Here is how this blog began on 27th April 2003:
My name is Augustine and this is my first blog. I am Natalie's alter egoist. I'm the ventriloquist and she's the dummy.
I'm embarassed that I thought I could keep up the pretense of being a
cartoon character with a life of her own. Can there be such a thing as
an alter ego?
Appropriately and coincidentally, on Saturday I went to see Tom Stoppard's new play at the National Theatre, The Hard Problem.
(I hadn't read any reviews before seeing the play). The 'hard
problem' is the mystery of consciousness. At least it's a hard problem
for those who have a problem with believing that anything which is not
material can exist, those who are absolutely convinced that the activity
of a physical organ, the brain, is consciousness.
I don't have that particular hard problem because it seems
completely rational to me that non-material things can exist and
interact with matter. Does Augustine stand for consciousness while
'Natalie' is merely the body she inhabits, the hand that drew the
cartoon character 'Augustine'? Maybe. Why not?
Bravo to Stoppard for tackling a controversial and profound
subject on the stage - where better? Unfortunately in this play the
characters he created are not controversial enough. It's as if he was
afraid to come up with bold leaps of the imagination in case he'd be
mocked on one hand by the orthodoxy of science, and on the other hand by
the orthodoxy of religion or spirituality. Instead he sticks to safe
territory, merely presenting known points of view spoken by mostly
conventional characters within a situation that apes the real world but
is too contrived to be convincing.
The most annoying stereotype in the play is the female lead,
Hilary. She represent the educated, intelligent but naive believer: she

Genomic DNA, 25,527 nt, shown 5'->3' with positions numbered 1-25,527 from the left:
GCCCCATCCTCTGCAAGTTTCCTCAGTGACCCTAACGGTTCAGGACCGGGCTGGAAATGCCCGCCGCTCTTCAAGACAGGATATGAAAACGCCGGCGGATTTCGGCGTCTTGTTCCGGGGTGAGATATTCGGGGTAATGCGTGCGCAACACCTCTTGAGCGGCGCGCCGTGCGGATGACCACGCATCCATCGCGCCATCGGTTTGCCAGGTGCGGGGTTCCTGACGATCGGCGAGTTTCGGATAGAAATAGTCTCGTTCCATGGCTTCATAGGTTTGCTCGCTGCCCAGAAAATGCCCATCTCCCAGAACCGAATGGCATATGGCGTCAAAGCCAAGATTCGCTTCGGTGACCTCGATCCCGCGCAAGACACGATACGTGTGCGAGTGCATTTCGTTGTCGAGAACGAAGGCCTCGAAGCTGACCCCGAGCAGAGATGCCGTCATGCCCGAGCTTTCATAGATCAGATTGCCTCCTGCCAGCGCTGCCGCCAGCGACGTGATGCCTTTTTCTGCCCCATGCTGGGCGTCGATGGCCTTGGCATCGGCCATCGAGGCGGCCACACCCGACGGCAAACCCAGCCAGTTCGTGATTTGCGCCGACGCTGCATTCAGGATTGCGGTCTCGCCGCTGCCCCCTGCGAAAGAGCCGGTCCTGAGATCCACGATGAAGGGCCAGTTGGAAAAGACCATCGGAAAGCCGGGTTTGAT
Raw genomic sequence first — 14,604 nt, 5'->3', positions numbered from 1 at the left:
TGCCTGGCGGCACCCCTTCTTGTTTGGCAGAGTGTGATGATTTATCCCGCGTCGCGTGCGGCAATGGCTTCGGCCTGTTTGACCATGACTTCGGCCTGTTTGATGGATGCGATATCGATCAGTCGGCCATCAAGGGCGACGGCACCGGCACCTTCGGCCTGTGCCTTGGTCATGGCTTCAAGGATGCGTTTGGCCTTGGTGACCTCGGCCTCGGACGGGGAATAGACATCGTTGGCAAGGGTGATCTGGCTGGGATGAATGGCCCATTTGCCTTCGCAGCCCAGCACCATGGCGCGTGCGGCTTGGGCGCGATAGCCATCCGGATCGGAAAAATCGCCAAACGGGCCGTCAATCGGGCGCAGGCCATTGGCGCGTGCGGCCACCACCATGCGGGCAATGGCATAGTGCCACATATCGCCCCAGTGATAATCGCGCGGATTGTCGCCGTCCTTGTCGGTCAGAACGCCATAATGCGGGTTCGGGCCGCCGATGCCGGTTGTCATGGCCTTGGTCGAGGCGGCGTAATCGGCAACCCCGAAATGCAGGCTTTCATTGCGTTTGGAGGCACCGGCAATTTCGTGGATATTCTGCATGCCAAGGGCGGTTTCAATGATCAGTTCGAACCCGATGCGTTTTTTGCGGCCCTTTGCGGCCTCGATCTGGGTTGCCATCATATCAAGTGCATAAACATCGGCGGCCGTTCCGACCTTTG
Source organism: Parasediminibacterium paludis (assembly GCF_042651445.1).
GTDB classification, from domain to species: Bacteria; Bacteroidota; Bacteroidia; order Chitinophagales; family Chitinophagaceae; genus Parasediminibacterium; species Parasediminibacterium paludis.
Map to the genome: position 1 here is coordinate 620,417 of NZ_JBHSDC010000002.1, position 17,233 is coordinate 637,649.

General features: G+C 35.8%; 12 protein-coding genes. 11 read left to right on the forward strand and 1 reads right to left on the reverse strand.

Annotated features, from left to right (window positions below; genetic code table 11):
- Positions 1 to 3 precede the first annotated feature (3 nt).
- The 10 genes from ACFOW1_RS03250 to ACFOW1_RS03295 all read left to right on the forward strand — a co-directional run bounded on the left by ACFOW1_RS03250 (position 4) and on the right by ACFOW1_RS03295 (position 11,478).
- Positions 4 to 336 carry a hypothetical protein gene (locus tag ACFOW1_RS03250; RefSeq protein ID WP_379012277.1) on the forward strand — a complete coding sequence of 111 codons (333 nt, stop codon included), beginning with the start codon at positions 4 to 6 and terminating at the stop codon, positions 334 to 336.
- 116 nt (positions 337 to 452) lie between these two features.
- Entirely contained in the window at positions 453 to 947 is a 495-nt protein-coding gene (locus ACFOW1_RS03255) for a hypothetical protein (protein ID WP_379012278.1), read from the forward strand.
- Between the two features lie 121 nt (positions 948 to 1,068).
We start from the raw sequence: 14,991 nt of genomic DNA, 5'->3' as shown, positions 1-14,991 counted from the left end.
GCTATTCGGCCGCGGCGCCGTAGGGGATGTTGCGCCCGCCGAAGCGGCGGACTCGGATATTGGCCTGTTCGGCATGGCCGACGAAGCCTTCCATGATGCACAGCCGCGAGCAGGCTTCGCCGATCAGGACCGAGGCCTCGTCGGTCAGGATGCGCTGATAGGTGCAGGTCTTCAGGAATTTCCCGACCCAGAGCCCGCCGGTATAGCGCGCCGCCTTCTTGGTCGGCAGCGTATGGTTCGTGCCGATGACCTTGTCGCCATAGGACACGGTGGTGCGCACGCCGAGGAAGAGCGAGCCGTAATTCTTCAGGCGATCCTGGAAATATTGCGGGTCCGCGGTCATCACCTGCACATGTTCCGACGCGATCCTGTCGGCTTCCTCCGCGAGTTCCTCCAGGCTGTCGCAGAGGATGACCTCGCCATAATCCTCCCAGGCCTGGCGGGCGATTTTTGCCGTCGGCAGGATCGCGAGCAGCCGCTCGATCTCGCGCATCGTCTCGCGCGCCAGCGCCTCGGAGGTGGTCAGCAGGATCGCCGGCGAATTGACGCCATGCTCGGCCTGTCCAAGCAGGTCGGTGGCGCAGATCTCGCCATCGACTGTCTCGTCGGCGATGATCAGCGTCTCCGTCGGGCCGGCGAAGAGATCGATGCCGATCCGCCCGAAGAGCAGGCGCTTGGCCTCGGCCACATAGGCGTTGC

believes in God, in morality, in altruism, in motherlove and in getting
ahead career-wise, more or less on her terms. In order to embody these
characteristics, Stoppard makes her female (of course), young, pretty,
excitable and emotional, 'zany' in a cute way. Very Hollywood. To
demonstrate her naivety, the playwright has her kneeling at the foot of
the bed to say her prayers, after sex. Any original, probing,
challenging point of view which might be expressed by a
non-stereotypical, non-naive believer is automatically excluded
because the Hilary persona is unable to depart from the conventional
role Stoppard gives her. The male characters have more to say and are
more rounded but they too are trapped in a script that is like a clever
The programme notes by Stoppard are more interesting and
include an exchange of letters between himself and Richard Dawkins and
an extract of a letter from Professor Armand Marie Leroi, leaving us to
draw our own conclusions about where he, Stoppard, stands in the debate.
I hope he isn't tired and hasn't lost his pizzaz, his ability to take
on perennial philosophical questions and invigorate them in wildly
There's more to say on the Alter Ego theme but I want to wander away
from it now. After the play I walked along the South Bank, always a
pleasure, always filled with life and unexpected sights, sounds and
smells, especially on a beautiful April afternoon. There's also a very
speedy little movie at the bottom of the photos: skateboarders
performing at their special hang-out.